Winning third place, Dr Bob Asselbergh used overlaying on a fluorescence image of a sciatic mouse nerve. “Even if you have beautiful microscopy pictures,” Bob says, “what ends up in a paper is usually just a very small image – or the picture doesn’t get included at all.” In his role as a research associate at the VIB at the University of Antwerp, Bob has used his expertise in microscopy and imaging to contribute to a large number of different research projects. The image Bob took his award-winning image as part of a study into nerve degeneration. “The image comes from a mouse model for peripheral neuropathy,” Bob says. “The mouse has a mutation, which is also present in humans where it causes Charcot–Marie–Tooth disease (CMT). In this mouse model we used histology to look at the sciatic nerves of the mouse. In the image you can see a cross section of these nerves stained with toluidine blue. It’s a normal light microscopy stain, from which I could measure the diameter of individual axons.”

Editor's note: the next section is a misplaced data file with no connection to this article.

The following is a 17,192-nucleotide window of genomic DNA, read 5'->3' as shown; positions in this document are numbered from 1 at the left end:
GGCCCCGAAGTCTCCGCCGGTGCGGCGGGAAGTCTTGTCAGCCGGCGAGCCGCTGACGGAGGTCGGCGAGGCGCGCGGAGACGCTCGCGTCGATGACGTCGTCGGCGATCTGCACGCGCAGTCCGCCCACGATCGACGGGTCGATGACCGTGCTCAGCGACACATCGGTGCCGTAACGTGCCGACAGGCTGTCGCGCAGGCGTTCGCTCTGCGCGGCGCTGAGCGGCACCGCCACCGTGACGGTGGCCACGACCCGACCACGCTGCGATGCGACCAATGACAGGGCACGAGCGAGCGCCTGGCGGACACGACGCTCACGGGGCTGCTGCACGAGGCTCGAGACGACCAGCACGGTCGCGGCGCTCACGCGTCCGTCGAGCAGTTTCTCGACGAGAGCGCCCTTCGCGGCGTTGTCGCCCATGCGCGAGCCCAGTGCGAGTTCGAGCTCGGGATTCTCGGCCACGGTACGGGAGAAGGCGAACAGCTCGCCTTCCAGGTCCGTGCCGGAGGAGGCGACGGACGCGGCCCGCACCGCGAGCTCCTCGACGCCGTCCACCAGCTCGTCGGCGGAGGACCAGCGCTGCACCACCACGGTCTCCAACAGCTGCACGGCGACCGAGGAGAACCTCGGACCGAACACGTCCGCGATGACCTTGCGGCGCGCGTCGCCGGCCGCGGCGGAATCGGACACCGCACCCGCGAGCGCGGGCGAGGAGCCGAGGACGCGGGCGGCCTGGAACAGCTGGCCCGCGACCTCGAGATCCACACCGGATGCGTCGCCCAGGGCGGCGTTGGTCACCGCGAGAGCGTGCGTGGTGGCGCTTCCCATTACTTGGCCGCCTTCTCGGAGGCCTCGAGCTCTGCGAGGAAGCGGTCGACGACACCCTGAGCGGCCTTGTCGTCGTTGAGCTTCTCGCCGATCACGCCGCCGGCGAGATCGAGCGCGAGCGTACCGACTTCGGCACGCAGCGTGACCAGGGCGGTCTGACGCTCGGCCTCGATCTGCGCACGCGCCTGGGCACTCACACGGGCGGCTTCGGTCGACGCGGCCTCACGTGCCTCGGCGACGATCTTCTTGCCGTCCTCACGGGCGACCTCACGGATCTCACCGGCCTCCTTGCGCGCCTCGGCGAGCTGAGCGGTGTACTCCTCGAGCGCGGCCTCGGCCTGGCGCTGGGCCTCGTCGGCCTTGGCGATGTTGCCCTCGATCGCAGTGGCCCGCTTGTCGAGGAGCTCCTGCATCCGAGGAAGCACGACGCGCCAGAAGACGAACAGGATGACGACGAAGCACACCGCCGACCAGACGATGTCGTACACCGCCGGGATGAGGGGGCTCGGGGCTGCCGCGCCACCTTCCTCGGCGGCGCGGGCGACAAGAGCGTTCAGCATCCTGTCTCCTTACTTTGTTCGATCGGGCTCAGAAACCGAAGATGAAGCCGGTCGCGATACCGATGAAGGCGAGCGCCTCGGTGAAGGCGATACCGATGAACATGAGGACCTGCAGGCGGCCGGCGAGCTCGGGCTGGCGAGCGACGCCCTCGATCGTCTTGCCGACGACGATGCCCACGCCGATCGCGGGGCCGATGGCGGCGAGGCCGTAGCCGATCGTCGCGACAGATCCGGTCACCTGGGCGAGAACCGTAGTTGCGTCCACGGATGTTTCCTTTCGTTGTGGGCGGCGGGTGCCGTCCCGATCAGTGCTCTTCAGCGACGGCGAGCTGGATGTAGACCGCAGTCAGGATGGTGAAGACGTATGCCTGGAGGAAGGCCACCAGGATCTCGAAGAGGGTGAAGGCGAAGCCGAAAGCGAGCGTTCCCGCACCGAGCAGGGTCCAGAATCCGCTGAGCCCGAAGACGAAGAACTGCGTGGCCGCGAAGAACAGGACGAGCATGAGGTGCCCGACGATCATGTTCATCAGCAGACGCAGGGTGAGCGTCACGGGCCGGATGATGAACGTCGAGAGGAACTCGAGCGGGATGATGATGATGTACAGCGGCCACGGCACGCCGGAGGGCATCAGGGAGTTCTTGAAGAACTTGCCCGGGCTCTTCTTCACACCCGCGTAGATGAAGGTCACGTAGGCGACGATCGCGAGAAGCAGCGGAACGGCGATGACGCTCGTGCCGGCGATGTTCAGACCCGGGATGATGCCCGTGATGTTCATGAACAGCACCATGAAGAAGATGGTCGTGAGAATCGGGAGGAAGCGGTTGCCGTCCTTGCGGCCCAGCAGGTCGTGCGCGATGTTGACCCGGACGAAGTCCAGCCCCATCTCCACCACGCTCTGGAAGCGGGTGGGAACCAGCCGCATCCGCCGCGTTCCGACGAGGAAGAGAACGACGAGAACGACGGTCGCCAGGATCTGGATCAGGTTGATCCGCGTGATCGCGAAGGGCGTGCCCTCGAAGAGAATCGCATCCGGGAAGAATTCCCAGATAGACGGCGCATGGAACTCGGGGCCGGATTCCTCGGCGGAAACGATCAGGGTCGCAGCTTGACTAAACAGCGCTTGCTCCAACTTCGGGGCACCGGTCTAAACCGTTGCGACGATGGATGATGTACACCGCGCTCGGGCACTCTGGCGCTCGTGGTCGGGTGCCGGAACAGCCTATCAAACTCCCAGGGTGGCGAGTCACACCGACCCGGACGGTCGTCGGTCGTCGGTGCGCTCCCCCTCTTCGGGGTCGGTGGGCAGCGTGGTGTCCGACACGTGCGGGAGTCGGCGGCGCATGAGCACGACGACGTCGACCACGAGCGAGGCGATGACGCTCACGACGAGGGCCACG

What gave this image its striking colours was the automated process of segmentation. Using an ImageJ script designed to recognise individual axons, Bob was able to measure hundreds of axon diameters per image in a short space of time. With these measurements, Bob and his team have been able to generate powerful data to demonstrate small changes in average axon diameter. As part of the segmentation, each axon gets a unique value. Bob explains: “By applying a different colour to each value you get a new image with this beautiful gradient effect. The final image is just an overlay – a merge of the colours and the original image.” One of the effects of nerve degeneration is that the average axon diameter drops. Automated image analysis techniques measure the number and size of individual axons on microscopy images. The software also gives the image its colour gradient. The VIB-UAntwerp Center for Molecular Neurology offers a range of microscopy support to different research groups. Bob comments: “In-house we have fluorescence, live-cell imaging, laser scanning confocal microscopes as well as more simple research microscopes. We also use high-content imaging, spinning disk, super resolution and electron microscopes from the microscopy facilities of the University of Antwerp and from other VIB centres across the country.